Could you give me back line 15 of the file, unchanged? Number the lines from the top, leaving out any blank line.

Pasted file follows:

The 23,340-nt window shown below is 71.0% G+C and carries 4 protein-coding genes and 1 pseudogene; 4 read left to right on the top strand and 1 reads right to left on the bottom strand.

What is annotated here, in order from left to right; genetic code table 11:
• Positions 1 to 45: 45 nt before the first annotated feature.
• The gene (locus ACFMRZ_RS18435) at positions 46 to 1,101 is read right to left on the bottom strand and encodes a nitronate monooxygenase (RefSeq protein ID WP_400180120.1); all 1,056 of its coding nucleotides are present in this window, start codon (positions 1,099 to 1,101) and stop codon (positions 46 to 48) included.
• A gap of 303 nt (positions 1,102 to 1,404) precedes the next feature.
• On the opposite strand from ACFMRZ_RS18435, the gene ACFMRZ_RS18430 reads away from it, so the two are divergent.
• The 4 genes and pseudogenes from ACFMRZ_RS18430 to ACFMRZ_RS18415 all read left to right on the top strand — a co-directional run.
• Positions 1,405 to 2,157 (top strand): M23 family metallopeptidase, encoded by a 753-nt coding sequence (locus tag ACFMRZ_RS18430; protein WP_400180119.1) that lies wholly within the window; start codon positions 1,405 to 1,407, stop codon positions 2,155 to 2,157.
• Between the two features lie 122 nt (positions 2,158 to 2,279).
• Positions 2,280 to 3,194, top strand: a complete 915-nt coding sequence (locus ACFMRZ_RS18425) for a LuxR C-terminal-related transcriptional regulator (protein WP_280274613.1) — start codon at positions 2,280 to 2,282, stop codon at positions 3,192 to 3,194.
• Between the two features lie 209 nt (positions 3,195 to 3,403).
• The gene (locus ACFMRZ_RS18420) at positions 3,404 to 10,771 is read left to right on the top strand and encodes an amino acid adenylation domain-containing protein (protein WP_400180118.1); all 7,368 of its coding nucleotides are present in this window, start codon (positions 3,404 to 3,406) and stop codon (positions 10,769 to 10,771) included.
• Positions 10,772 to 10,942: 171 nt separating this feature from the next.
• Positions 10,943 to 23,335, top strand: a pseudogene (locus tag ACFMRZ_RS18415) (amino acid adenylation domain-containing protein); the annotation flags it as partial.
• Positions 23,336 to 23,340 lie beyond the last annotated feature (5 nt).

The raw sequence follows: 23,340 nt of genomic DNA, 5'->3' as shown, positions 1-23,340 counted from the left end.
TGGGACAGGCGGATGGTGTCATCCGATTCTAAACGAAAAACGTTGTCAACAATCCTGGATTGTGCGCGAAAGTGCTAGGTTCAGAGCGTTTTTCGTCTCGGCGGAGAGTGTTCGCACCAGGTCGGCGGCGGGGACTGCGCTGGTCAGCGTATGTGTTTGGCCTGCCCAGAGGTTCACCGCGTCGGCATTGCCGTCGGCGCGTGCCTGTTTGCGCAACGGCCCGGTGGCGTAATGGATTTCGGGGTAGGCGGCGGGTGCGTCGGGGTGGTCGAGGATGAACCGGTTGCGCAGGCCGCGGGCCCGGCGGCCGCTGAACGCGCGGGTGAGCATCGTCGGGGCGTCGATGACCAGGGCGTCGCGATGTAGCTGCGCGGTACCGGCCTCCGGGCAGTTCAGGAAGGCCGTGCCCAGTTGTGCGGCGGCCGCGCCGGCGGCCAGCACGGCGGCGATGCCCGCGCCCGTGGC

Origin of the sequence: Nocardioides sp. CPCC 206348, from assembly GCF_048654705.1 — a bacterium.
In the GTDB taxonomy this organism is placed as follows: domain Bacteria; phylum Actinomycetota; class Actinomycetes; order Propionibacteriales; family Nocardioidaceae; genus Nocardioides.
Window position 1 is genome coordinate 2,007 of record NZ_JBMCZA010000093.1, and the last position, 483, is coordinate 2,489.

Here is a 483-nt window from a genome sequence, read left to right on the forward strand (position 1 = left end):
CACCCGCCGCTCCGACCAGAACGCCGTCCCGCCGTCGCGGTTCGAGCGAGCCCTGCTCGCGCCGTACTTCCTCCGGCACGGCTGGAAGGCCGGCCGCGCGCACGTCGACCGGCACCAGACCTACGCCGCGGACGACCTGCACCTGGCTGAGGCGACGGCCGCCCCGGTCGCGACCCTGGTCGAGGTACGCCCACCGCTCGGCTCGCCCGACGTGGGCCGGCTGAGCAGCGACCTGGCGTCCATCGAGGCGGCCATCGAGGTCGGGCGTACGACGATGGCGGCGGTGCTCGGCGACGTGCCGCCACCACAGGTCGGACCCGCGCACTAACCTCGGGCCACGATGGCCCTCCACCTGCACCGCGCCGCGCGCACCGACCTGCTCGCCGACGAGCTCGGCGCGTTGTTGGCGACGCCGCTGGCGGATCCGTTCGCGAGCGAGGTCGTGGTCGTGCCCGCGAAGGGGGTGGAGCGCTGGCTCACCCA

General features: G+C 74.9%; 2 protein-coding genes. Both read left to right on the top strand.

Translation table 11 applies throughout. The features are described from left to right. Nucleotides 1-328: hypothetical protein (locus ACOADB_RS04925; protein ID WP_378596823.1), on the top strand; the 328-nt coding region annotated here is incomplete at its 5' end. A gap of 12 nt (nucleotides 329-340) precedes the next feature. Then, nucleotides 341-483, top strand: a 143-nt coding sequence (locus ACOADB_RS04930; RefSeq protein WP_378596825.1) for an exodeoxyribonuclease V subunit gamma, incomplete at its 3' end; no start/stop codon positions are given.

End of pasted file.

• Positions 23,336 to 23,340 lie beyond the last annotated feature (5 nt).